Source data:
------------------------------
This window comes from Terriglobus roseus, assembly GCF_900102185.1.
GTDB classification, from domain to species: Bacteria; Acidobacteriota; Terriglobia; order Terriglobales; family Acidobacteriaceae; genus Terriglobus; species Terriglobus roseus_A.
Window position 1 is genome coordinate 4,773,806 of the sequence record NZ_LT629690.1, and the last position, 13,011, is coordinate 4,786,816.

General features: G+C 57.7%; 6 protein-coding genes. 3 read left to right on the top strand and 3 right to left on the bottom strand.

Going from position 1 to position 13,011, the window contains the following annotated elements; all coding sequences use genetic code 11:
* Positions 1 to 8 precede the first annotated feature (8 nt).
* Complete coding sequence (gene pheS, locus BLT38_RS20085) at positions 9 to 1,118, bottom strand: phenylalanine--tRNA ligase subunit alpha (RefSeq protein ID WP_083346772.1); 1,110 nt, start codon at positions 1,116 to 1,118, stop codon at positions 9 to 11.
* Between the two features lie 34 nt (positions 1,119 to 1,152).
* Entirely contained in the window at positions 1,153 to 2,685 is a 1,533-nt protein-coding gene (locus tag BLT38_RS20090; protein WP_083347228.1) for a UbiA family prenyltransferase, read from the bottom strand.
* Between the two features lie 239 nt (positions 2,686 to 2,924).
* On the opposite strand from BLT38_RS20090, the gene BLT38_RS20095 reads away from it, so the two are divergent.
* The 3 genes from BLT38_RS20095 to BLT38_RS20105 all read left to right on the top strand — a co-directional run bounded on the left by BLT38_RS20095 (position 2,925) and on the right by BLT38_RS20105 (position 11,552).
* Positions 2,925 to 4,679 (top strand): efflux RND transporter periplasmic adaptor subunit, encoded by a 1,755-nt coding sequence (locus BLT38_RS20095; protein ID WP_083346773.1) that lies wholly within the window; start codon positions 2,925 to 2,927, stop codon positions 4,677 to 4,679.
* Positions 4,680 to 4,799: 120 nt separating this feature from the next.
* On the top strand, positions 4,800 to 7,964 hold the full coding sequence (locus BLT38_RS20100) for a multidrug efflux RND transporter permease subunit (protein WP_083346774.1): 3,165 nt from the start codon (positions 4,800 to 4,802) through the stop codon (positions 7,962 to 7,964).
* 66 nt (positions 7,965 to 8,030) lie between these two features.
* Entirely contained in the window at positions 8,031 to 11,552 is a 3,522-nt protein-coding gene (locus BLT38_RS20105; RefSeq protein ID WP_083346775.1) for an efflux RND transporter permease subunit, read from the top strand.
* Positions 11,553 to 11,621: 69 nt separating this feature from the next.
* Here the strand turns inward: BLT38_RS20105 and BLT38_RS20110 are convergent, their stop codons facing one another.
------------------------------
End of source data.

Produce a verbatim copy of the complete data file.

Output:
This window comes from Terriglobus roseus, assembly GCF_900102185.1.
GTDB classification, from domain to species: Bacteria; Acidobacteriota; Terriglobia; order Terriglobales; family Acidobacteriaceae; genus Terriglobus; species Terriglobus roseus_A.
Window position 1 is genome coordinate 4,773,806 of the sequence record NZ_LT629690.1, and the last position, 13,011, is coordinate 4,786,816.

General features: G+C 57.7%; 6 protein-coding genes. 3 read left to right on the top strand and 3 right to left on the bottom strand.

Going from position 1 to position 13,011, the window contains the following annotated elements; all coding sequences use genetic code 11:
* Positions 1 to 8 precede the first annotated feature (8 nt).
* Complete coding sequence (gene pheS, locus BLT38_RS20085) at positions 9 to 1,118, bottom strand: phenylalanine--tRNA ligase subunit alpha (RefSeq protein ID WP_083346772.1); 1,110 nt, start codon at positions 1,116 to 1,118, stop codon at positions 9 to 11.
* Between the two features lie 34 nt (positions 1,119 to 1,152).
* Entirely contained in the window at positions 1,153 to 2,685 is a 1,533-nt protein-coding gene (locus tag BLT38_RS20090; protein WP_083347228.1) for a UbiA family prenyltransferase, read from the bottom strand.
* Between the two features lie 239 nt (positions 2,686 to 2,924).
* On the opposite strand from BLT38_RS20090, the gene BLT38_RS20095 reads away from it, so the two are divergent.
* The 3 genes from BLT38_RS20095 to BLT38_RS20105 all read left to right on the top strand — a co-directional run bounded on the left by BLT38_RS20095 (position 2,925) and on the right by BLT38_RS20105 (position 11,552).
* Positions 2,925 to 4,679 (top strand): efflux RND transporter periplasmic adaptor subunit, encoded by a 1,755-nt coding sequence (locus BLT38_RS20095; protein ID WP_083346773.1) that lies wholly within the window; start codon positions 2,925 to 2,927, stop codon positions 4,677 to 4,679.
* Positions 4,680 to 4,799: 120 nt separating this feature from the next.
* On the top strand, positions 4,800 to 7,964 hold the full coding sequence (locus BLT38_RS20100) for a multidrug efflux RND transporter permease subunit (protein WP_083346774.1): 3,165 nt from the start codon (positions 4,800 to 4,802) through the stop codon (positions 7,962 to 7,964).
* 66 nt (positions 7,965 to 8,030) lie between these two features.
* Entirely contained in the window at positions 8,031 to 11,552 is a 3,522-nt protein-coding gene (locus BLT38_RS20105; RefSeq protein ID WP_083346775.1) for an efflux RND transporter permease subunit, read from the top strand.
* Positions 11,553 to 11,621: 69 nt separating this feature from the next.
* Here the strand turns inward: BLT38_RS20105 and BLT38_RS20110 are convergent, their stop codons facing one another.